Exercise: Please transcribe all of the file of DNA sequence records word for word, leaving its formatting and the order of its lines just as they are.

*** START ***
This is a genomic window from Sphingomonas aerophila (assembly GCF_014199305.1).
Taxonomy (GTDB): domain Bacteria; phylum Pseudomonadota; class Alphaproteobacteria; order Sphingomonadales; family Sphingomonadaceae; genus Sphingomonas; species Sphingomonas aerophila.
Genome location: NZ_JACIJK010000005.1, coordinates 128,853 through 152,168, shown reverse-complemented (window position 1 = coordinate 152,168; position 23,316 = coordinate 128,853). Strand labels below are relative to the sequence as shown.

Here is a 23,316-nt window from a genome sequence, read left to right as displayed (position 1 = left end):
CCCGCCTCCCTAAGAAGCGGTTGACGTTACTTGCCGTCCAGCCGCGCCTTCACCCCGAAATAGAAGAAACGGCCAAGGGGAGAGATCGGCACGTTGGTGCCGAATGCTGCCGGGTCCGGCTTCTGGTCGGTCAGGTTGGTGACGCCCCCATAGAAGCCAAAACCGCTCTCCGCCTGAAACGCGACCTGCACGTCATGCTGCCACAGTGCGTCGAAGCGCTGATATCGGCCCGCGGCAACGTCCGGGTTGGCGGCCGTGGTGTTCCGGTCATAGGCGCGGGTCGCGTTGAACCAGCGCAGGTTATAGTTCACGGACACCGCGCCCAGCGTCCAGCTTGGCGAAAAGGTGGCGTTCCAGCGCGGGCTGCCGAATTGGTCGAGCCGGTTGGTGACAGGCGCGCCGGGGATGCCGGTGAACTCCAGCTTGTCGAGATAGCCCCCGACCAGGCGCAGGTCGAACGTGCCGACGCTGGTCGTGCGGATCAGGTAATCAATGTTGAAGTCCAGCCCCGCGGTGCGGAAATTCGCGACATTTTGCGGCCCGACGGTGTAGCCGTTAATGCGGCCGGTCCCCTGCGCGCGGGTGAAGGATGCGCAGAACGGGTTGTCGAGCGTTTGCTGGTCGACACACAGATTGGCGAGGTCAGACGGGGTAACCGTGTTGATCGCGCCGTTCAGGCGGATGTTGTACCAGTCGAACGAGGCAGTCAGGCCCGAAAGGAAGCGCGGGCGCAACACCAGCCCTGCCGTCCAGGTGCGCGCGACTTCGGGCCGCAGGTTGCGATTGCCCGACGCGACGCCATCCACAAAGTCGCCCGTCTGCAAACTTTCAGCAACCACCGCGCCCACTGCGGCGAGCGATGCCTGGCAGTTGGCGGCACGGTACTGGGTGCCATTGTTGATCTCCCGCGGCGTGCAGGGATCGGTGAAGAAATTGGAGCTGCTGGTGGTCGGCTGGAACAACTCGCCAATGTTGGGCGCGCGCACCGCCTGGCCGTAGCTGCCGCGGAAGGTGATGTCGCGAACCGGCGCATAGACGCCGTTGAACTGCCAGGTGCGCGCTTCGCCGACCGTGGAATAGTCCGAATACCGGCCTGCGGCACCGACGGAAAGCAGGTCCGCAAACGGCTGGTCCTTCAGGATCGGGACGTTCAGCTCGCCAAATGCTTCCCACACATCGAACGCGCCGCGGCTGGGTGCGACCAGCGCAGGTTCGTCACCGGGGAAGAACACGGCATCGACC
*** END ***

This is a genomic window from Sphingomonas aerophila (assembly GCF_014199305.1).
Taxonomy (GTDB): domain Bacteria; phylum Pseudomonadota; class Alphaproteobacteria; order Sphingomonadales; family Sphingomonadaceae; genus Sphingomonas; species Sphingomonas aerophila.
Genome location: NZ_JACIJK010000005.1, coordinates 128,853 through 152,168, shown reverse-complemented (window position 1 = coordinate 152,168; position 23,316 = coordinate 128,853). Strand labels below are relative to the sequence as shown.

Here is a 23,316-nt window from a genome sequence, read left to right as displayed (position 1 = left end):
CCCGCCTCCCTAAGAAGCGGTTGACGTTACTTGCCGTCCAGCCGCGCCTTCACCCCGAAATAGAAGAAACGGCCAAGGGGAGAGATCGGCACGTTGGTGCCGAATGCTGCCGGGTCCGGCTTCTGGTCGGTCAGGTTGGTGACGCCCCCATAGAAGCCAAAACCGCTCTCCGCCTGAAACGCGACCTGCACGTCATGCTGCCACAGTGCGTCGAAGCGCTGATATCGGCCCGCGGCAACGTCCGGGTTGGCGGCCGTGGTGTTCCGGTCATAGGCGCGGGTCGCGTTGAACCAGCGCAGGTTATAGTTCACGGACACCGCGCCCAGCGTCCAGCTTGGCGAAAAGGTGGCGTTCCAGCGCGGGCTGCCGAATTGGTCGAGCCGGTTGGTGACAGGCGCGCCGGGGATGCCGGTGAACTCCAGCTTGTCGAGATAGCCCCCGACCAGGCGCAGGTCGAACGTGCCGACGCTGGTCGTGCGGATCAGGTAATCAATGTTGAAGTCCAGCCCCGCGGTGCGGAAATTCGCGACATTTTGCGGCCCGACGGTGTAGCCGTTAATGCGGCCGGTCCCCTGCGCGCGGGTGAAGGATGCGCAGAACGGGTTGTCGAGCGTTTGCTGGTCGACACACAGATTGGCGAGGTCAGACGGGGTAACCGTGTTGATCGCGCCGTTCAGGCGGATGTTGTACCAGTCGAACGAGGCAGTCAGGCCCGAAAGGAAGCGCGGGCGCAACACCAGCCCTGCCGTCCAGGTGCGCGCGACTTCGGGCCGCAGGTTGCGATTGCCCGACGCGACGCCATCCACAAAGTCGCCCGTCTGCAAACTTTCAGCAACCACCGCGCCCACTGCGGCGAGCGATGCCTGGCAGTTGGCGGCACGGTACTGGGTGCCATTGTTGATCTCCCGCGGCGTGCAGGGATCGGTGAAGAAATTGGAGCTGCTGGTGGTCGGCTGGAACAACTCGCCAATGTTGGGCGCGCGCACCGCCTGGCCGTAGCTGCCGCGGAAGGTGATGTCGCGAACCGGCGCATAGACGCCGTTGAACTGCCAGGTGCGCGCTTCGCCGACCGTGGAATAGTCCGAATACCGGCCTGCGGCACCGACGGAAAGCAGGTCCGCAAACGGCTGGTCCTTCAGGATCGGGACGTTCAGCTCGCCAAATGCTTCCCACACATCGAACGCGCCGCGGCTGGGTGCGACCAGCGCAGGTTCGTCACCGGGGAAGAACACGGCATCGACC